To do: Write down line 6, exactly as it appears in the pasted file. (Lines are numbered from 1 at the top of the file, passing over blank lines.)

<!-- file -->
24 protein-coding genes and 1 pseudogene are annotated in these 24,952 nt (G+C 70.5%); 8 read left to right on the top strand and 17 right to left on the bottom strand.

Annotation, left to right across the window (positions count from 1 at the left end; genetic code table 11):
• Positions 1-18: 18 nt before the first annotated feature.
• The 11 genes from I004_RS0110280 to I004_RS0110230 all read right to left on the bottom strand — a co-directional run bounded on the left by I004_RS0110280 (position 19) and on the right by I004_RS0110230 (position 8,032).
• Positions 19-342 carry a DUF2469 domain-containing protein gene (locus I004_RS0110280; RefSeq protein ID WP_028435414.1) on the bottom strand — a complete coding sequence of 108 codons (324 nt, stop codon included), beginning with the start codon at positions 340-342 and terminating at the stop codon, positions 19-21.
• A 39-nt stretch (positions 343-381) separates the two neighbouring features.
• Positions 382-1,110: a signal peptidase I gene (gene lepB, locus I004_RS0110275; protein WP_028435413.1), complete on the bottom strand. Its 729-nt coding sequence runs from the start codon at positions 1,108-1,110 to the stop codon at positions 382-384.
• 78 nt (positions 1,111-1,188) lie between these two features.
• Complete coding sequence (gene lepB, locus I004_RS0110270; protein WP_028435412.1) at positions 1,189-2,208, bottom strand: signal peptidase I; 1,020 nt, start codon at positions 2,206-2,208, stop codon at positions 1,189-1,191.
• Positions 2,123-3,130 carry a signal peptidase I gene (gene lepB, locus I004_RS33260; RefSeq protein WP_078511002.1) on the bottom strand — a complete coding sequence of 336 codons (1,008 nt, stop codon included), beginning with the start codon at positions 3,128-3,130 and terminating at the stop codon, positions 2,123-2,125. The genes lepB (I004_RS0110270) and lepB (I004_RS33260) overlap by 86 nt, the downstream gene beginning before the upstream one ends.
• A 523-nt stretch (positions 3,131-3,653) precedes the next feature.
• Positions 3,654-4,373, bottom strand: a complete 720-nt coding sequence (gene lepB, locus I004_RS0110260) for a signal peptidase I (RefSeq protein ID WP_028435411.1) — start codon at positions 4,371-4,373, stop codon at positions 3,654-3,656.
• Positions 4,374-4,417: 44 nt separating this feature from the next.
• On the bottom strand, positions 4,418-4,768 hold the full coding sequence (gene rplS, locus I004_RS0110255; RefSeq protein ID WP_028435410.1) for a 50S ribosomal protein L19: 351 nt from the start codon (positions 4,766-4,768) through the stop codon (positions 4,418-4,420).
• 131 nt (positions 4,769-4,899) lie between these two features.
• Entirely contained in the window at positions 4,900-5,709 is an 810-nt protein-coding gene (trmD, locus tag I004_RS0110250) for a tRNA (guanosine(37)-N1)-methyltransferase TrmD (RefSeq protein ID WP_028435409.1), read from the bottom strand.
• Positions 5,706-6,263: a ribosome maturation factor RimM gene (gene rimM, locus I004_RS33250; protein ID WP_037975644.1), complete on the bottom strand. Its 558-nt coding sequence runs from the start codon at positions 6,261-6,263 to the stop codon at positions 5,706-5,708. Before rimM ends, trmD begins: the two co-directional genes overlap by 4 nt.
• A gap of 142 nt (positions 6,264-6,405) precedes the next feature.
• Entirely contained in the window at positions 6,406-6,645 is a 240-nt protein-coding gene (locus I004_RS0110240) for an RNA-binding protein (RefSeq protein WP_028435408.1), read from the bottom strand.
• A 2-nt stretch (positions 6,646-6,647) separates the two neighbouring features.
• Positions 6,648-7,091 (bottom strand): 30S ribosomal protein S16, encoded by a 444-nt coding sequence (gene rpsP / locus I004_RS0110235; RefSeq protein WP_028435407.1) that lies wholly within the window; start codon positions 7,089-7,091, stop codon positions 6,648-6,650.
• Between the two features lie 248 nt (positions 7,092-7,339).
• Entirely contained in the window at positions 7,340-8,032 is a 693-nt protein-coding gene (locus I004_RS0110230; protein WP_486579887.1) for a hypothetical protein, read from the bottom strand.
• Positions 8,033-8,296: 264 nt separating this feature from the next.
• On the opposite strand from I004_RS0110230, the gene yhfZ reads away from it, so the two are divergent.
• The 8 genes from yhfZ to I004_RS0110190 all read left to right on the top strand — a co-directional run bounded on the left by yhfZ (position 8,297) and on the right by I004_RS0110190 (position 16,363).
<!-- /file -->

• A 39-nt stretch (positions 343-381) separates the two neighbouring features.